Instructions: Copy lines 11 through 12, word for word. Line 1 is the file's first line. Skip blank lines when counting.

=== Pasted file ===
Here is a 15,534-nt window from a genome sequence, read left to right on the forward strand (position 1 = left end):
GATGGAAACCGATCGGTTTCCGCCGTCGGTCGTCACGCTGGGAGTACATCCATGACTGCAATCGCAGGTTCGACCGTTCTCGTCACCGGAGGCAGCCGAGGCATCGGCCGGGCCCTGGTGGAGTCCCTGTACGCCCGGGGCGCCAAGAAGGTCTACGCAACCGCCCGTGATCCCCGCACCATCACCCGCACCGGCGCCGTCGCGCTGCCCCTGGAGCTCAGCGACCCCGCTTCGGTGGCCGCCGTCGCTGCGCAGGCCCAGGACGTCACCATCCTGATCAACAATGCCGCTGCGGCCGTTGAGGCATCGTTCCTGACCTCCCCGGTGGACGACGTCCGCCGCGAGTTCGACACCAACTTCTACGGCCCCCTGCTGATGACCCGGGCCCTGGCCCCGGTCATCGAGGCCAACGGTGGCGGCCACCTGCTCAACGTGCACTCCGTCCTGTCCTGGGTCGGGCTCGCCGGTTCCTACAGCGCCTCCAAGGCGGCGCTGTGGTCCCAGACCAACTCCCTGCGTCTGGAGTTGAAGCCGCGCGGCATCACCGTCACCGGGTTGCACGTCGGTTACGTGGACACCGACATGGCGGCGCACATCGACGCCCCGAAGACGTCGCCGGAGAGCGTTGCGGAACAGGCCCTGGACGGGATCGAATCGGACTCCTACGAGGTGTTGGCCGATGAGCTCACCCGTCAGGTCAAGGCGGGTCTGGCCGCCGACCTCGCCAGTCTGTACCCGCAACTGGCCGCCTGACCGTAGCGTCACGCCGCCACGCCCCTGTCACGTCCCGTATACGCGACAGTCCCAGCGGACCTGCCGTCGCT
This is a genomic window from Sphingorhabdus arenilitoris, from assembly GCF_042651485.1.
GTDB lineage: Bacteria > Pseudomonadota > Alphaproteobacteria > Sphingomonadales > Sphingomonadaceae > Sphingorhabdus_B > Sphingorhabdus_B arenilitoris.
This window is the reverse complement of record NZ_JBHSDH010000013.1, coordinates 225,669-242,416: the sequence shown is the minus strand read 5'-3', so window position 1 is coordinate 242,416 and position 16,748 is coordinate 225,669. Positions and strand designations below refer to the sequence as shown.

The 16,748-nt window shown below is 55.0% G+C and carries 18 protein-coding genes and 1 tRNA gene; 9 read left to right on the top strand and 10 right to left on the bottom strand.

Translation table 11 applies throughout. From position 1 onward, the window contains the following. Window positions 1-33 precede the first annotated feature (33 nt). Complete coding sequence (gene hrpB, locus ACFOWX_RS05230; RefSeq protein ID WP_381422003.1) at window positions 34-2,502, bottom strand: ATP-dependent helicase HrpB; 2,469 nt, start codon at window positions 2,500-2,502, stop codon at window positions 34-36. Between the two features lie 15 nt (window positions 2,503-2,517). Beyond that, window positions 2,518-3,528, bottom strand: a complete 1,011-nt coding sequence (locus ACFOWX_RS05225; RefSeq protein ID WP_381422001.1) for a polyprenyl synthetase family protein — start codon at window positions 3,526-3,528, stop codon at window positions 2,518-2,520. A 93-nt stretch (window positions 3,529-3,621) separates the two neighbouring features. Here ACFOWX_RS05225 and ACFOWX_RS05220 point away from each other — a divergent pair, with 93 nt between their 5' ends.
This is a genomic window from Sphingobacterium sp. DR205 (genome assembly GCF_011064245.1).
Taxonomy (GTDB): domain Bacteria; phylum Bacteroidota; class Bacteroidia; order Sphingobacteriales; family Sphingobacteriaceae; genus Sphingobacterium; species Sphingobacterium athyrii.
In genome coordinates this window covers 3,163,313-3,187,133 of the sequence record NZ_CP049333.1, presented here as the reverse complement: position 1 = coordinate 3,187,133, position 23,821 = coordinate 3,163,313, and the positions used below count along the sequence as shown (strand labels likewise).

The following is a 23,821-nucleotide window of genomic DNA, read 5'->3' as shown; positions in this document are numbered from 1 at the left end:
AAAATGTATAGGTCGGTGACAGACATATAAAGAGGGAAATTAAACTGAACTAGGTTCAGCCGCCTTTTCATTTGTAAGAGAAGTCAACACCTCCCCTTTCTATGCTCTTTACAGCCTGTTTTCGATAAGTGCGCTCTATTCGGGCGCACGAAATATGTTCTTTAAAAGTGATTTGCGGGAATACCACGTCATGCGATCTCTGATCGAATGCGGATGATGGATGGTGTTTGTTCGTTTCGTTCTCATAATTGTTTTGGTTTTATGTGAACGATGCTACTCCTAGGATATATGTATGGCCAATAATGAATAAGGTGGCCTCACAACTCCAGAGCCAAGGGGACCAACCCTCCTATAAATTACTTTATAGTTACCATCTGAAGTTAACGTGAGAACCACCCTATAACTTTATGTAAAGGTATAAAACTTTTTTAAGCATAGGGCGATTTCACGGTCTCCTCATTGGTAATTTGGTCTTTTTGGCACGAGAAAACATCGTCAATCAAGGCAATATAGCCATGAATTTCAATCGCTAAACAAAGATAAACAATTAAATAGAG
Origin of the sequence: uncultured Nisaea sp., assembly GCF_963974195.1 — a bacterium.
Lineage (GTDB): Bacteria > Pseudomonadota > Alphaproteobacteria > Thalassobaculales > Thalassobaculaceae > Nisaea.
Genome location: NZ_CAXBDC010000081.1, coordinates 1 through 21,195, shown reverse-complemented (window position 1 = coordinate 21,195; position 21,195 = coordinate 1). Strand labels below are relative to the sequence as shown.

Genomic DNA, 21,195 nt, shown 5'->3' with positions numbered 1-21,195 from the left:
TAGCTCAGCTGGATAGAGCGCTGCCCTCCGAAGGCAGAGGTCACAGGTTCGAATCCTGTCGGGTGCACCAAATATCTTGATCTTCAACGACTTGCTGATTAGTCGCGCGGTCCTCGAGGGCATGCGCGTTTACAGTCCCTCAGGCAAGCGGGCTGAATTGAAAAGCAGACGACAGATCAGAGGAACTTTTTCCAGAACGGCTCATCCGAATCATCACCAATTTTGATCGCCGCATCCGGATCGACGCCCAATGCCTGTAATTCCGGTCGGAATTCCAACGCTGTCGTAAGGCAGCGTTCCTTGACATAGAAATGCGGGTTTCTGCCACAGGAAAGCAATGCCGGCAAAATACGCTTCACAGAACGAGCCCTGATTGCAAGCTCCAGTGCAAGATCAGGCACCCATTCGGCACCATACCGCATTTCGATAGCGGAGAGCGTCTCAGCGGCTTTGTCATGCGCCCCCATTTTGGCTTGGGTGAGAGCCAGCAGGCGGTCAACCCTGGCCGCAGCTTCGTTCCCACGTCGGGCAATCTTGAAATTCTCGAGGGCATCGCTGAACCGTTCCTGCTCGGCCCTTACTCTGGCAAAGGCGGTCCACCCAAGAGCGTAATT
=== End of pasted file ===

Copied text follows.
The following is a 23,821-nucleotide window of genomic DNA, read 5'->3' as shown; positions in this document are numbered from 1 at the left end:
AAAATGTATAGGTCGGTGACAGACATATAAAGAGGGAAATTAAACTGAACTAGGTTCAGCCGCCTTTTCATTTGTAAGAGAAGTCAACACCTCCCCTTTCTATGCTCTTTACAGCCTGTTTTCGATAAGTGCGCTCTATTCGGGCGCACGAAATATGTTCTTTAAAAGTGATTTGCGGGAATACCACGTCATGCGATCTCTGATCGAATGCGGATGATGGATGGTGTTTGTTCGTTTCGTTCTCATAATTGTTTTGGTTTTATGTGAACGATGCTACTCCTAGGATATATGTATGGCCAATAATGAATAAGGTGGCCTCACAACTCCAGAGCCAAGGGGACCAACCCTCCTATAAATTACTTTATAGTTACCATCTGAAGTTAACGTGAGAACCACCCTATAACTTTATGTAAAGGTATAAAACTTTTTTAAGCATAGGGCGATTTCACGGTCTCCTCATTGGTAATTTGGTCTTTTTGGCACGAGAAAACATCGTCAATCAAGGCAATATAGCCATGAATTTCAATCGCTAAACAAAGATAAACAATTAAATAGAG